If you ask people what they regret most about their financial past, they often say they wish they had gotten serious about money sooner — much sooner.

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When you’re young and you aren’t paying the bills yet, it can be hard to understand how your earning, spending and saving habits will affect your future self.

How do you help a teen or a young twenty-something adult understand that their money habits directly affect the freedom and choices they will have — or not have — later on?

It’s a tough concept, for sure. But as a parent or guardian, you can use some simple strategies to give your kids the advantage.

Here are five great ways to help them build a money-smart mindset:

  1. Use your family’s monthly budget as a teaching tool. Show your teen the details of your household expenses on paper or a spreadsheet. Let them see how much money it takes to run your household and where the money goes, specifically.
  2. Help your teen set up checking and savings accounts. Take advantage of the digital skills kids have to get them involved in managing their accounts online or through the Arvest Go This gives teens hands-on experience and can make it fun!
  1. Create a savings goal and incentive. Once your son or daughter has some income from a job, help him or her set a realistic savings goal, and consider offering an incentive. For example, if your teen saves 10, 25 or 50% of what they earn within a certain timeframe, you could:
    • Match the amount they saved, or add a pre-determined amount to their savings
    • Help them pay for something they’ve been saving for
    • Or celebrate in some special way that’s easy on your budget.
  1. Help them establish a credit history and learn to protect it. To help your teen learn about credit and establish a personal credit history, consider adding their name to your credit card as an authorized user. (Credit reporting policies may vary, so check with your card provider first to find out if they report credit card activity for authorized users.) Whether or not you give your teen access to the card, your timely payments on the account can build years of solid credit in their name.

(Many major credit card companies have no age restrictions for adding a minor as an authorized user, while others may require your teen to be at least 15 or 16. Check with your provider for details.)

Once your teen has been named on your account for a while, as a learning opportunity, you can help them order a free copy of their credit reports. Minors age 13 and older can order reports from all three major credit bureaus at AnnualCreditReport.com*. (For minors under age 18, the credit bureaus generally do not disclose credit files to any outside parties — only to the minor or their legal guardian.)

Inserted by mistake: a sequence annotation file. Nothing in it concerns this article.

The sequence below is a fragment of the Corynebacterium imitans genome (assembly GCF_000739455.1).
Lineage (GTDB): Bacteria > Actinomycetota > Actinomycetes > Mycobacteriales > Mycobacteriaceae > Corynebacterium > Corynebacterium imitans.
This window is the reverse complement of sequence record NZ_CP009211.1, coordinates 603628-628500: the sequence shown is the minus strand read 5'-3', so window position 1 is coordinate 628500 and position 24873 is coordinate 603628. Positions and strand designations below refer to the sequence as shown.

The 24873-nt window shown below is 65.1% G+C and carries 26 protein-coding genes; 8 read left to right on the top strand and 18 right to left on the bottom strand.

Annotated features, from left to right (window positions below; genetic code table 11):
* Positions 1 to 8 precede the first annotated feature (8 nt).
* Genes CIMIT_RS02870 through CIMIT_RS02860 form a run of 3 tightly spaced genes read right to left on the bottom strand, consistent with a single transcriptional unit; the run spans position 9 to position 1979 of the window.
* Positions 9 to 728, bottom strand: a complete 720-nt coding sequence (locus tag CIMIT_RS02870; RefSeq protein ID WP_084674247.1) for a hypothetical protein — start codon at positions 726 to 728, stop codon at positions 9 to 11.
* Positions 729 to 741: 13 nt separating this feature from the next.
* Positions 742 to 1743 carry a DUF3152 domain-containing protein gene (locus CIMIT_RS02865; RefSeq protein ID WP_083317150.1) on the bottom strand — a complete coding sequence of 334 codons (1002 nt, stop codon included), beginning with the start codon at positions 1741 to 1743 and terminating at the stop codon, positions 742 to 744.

Reviewing credit reports together, both yours and theirs, can help teens grasp how important it is to manage debt and make timely payments. It helps them understand that companies will use these reports to make decisions about them, such as whether to rent to them, whether to grant them a loan, and whether to hire them.

  1. Teach kids why they need to care about retirement savings in their twenties. Even though they won’t be contributing to an employer’s retirement account or an IRA for several more years, high-school-aged kids need at least a basic understanding of the power time has on their long-term savings growth. In other words, saving a small amount regularly over many, many years is the key to growing a large enough nest egg to retire comfortably.

Understanding this concept early on can help prepare teens for eventually starting a full-time job. If they start off already expecting to budget a small percent of each paycheck for retirement contributions, they can take full advantage of time on their side.

There’s no better way to illustrate the difference time makes on interest earnings than with real figures. Demonstrate the power of time for your teen with an online tool like this Compound Interest Calculator*. Or ask a financial professional for more ideas.

As you talk about these money-smart basics, remember to share wisdom from your own experiences. You’ll be setting your teen up to make the most of their personal finances for decades to come.

You can find more free resources for parents and teens here:








1$50 initial deposit required to open each account. Checking accounts for minors under 18 require a parent or legal guardian to sign as joint owner.

**A third-party site not operated by Arvest Bank, an FDIC-insured institution. Arvest Bank’s privacy policy and security practices do not apply to the site you are about to enter. Please review the third party’s privacy and security practices.